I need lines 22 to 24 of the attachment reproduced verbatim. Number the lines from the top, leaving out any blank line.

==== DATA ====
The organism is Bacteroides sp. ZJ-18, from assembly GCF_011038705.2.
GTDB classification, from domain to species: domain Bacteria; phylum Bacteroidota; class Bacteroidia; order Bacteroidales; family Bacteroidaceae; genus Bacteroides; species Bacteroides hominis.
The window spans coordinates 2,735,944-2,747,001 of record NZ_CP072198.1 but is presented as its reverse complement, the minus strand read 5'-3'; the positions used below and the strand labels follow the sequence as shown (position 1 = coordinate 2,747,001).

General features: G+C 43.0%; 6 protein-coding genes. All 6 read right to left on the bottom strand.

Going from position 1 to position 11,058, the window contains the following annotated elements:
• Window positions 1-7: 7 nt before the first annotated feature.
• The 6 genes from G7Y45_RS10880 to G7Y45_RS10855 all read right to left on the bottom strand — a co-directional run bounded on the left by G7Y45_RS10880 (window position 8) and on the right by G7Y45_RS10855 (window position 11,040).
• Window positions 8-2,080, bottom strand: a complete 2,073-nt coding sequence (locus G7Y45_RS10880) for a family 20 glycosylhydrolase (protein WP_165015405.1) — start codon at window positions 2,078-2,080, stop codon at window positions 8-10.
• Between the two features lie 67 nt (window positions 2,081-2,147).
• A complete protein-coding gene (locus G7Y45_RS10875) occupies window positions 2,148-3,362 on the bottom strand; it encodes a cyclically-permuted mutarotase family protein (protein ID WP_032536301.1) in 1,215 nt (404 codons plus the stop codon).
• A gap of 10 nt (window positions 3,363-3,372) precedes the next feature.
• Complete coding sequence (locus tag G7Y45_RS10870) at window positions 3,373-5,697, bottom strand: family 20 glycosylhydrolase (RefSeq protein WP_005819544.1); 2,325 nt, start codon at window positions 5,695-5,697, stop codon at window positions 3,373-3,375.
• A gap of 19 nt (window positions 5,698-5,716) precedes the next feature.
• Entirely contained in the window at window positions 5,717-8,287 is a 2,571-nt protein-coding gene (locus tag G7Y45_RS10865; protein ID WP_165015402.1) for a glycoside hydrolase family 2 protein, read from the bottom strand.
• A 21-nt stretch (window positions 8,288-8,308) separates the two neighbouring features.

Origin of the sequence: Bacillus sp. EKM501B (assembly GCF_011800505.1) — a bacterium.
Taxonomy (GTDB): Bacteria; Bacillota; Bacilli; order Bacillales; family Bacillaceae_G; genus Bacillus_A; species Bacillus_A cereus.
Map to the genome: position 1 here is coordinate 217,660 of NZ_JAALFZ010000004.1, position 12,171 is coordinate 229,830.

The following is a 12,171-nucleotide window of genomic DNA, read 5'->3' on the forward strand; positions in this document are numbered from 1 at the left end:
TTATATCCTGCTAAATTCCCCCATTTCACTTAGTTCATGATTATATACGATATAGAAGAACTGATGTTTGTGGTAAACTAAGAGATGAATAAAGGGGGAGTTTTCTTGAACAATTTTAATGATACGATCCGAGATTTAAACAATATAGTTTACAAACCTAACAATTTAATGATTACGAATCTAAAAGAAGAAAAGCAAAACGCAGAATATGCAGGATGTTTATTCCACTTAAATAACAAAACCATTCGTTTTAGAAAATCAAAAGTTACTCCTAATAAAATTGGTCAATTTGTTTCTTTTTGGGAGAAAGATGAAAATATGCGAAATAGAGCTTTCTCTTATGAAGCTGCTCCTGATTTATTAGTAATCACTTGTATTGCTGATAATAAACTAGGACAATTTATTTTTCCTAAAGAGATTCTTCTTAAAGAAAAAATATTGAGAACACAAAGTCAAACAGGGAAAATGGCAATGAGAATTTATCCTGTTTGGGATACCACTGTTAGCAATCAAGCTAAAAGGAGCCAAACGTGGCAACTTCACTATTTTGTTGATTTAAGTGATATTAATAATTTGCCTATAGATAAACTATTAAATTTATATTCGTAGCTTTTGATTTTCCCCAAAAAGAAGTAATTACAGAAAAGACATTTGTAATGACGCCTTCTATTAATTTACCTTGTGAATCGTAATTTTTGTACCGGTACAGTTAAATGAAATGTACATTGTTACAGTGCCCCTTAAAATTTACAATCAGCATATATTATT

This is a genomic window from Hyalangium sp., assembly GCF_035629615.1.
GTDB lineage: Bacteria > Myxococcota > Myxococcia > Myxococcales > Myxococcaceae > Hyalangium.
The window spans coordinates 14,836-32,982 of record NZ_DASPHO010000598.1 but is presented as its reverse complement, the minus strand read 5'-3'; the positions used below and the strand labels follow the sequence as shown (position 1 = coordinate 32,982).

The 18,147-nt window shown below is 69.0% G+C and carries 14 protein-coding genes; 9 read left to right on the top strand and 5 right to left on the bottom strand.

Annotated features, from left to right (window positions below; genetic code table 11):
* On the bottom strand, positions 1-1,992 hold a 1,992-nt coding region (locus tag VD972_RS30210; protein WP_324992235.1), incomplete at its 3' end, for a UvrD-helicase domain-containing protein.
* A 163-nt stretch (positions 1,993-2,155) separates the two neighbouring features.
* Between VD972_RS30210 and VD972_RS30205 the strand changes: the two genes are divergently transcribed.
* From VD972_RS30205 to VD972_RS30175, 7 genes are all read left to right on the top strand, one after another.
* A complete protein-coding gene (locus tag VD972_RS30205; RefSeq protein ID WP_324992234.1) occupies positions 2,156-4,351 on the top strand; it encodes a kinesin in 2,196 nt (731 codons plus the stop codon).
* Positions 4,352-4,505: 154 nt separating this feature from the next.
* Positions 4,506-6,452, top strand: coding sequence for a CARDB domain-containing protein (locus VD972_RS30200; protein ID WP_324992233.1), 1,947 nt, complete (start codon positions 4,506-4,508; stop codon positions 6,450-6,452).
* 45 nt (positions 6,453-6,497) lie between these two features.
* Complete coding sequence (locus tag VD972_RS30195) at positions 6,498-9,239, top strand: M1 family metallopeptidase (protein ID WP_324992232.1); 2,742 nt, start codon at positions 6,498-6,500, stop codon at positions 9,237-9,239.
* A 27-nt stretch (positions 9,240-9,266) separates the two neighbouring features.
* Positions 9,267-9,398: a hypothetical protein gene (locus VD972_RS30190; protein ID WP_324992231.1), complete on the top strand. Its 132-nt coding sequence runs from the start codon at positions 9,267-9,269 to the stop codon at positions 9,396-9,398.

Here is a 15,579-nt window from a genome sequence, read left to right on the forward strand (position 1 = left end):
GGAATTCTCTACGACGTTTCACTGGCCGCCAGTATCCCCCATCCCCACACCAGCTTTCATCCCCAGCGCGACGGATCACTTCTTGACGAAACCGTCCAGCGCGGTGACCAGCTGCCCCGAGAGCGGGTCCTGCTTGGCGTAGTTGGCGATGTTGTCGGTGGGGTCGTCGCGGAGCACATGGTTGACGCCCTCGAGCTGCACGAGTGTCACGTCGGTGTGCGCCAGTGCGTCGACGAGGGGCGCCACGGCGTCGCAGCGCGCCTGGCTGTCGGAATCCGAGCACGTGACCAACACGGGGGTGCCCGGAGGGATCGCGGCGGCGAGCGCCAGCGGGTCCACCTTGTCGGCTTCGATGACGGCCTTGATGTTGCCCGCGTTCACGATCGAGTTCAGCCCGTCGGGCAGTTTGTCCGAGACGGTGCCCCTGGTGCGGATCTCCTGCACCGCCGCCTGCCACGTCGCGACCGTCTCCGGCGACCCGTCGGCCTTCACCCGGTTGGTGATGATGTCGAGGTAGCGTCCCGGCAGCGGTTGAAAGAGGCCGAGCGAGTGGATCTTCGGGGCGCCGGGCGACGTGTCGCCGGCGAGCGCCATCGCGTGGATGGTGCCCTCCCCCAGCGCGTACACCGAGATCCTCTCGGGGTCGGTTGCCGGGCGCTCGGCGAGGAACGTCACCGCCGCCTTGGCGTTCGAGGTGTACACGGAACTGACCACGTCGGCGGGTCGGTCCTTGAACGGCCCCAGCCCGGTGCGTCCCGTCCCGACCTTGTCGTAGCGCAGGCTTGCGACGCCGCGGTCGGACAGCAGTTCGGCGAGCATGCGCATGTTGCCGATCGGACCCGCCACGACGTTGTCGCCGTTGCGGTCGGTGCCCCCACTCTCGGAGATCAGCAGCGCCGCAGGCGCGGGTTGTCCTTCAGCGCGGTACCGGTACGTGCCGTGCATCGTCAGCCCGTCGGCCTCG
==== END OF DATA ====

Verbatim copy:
GTDB lineage: Bacteria > Myxococcota > Myxococcia > Myxococcales > Myxococcaceae > Hyalangium.
The window spans coordinates 14,836-32,982 of record NZ_DASPHO010000598.1 but is presented as its reverse complement, the minus strand read 5'-3'; the positions used below and the strand labels follow the sequence as shown (position 1 = coordinate 32,982).

The 18,147-nt window shown below is 69.0% G+C and carries 14 protein-coding genes; 9 read left to right on the top strand and 5 right to left on the bottom strand.